Written by Alina Mae Wilson
New way, new day, new play—new things abound. I had not seen this play before. Although the name is something I’ve heard often enough. Costa Mesa Playhouse is currently running The Lion in Winter –an impressive title if ever there was one. (The Chronicles of Narnia can just step aside because the war of the titles is over). The storyline is about a king and his captive queen living in a castle while their three sons argue and scheme to inherit the throne. It’s a basic story with what turns out to be some great characters, but the acting is not as impressive.
We meet the royal family at Christmas time in 1183. King Henry is holding his wife Queen Eleanor hostage in a tower to prevent her from waging war. Her only excursions are the rare and special occasions requiring her presence–such as needing to be paraded before the public on Christmas Day. Although Henry favors the pubescent John as heir apparent, his elder sons Richard and Geoffrey resent both their obnoxious younger brother and seemingly uncaring father. Eleanor’s seemingly passive presence is soon belied when we watch her political influence extend beyond her chambers and into a complex chess game with multiple players. Meanwhile the teenaged King Philip of France simmers in spite while plotting to take over Henry’s kingdom.
I appreciate this theatre’s atmosphere. There’s just a spaciousness that should be respected. There is ample parking just outside the theatre. The seats are comfortable enough, and the set up of the theatre itself is excellent. Having been to the Costa Mesa Playhouse before I was expecting something a bit less elaborate, so I felt a bit surprised walking in to see a castle interior that appears to actually be made of stone. With a burning fireplace and walls that move during scene transitions, the whole thing is very well done, dare I say it, professional grade.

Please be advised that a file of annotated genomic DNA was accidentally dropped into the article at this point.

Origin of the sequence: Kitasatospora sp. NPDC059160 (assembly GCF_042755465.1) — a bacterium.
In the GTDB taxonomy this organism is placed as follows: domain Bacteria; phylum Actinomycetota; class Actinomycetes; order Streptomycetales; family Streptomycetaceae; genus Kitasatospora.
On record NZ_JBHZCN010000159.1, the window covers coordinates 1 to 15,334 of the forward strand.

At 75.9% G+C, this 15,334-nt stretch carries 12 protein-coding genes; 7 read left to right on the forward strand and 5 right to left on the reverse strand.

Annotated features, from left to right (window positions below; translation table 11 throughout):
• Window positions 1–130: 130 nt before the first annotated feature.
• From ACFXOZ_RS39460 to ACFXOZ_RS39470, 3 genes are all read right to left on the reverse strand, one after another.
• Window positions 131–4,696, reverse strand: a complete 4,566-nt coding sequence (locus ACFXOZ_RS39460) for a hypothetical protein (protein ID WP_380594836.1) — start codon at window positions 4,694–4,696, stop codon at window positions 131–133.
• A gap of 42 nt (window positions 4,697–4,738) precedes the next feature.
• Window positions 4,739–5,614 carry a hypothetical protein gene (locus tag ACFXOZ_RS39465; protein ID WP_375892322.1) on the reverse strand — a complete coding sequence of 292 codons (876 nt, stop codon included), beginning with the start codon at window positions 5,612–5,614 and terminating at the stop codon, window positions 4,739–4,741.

Sadly the same cannot be said about the acting –not across the board anyway. Jenny McGlinchey steals the show as Queen Eleanor. She’s convincingly affectionate while delightfully coy–just as Eleanor should be. Granted the script is written well enough to leave us guessing as to the motives of several characters, but McGlinchey is the performer who truly delivers the whole package of sincerity and overt charm. Her younger sons are another story. They have so much dialogue and back story committed to their personalities, yet they don’t truly deliver the entertainment. Young John has some truly funny lines written for him, but he doesn’t really deliver them that well. Sometimes he yells when he should be soft, or he talks without considering the message of his words. He does not seem to fully understand the innuendo or various other bits of potential in the lines he has been given, and it comes across as though he hasn’t had time to think about his performance in-depth– as though he is still in the “memorize the script” stage of rehearsal. Middle brother Geoffrey is definitely better about knowing his characterization, but it would be nice if his performance was more than one big gimmick. At some point director Timothy P. Thorn should have told him there are other ways to act conniving besides rubbing your hands together.
The cast’s performances are skewed, but the fact remains that this is a well-written show. If you have seen The Lion in Winter (film or play) and loved it, you should probably hold off on seeing this production. If you are new to the story and want to see a play this Friday… sure, why not.
August 28th – September 20th, 2015
Friday and Saturday evenings at 8:00 pm.
Sunday afternoons at 2:00 pm.
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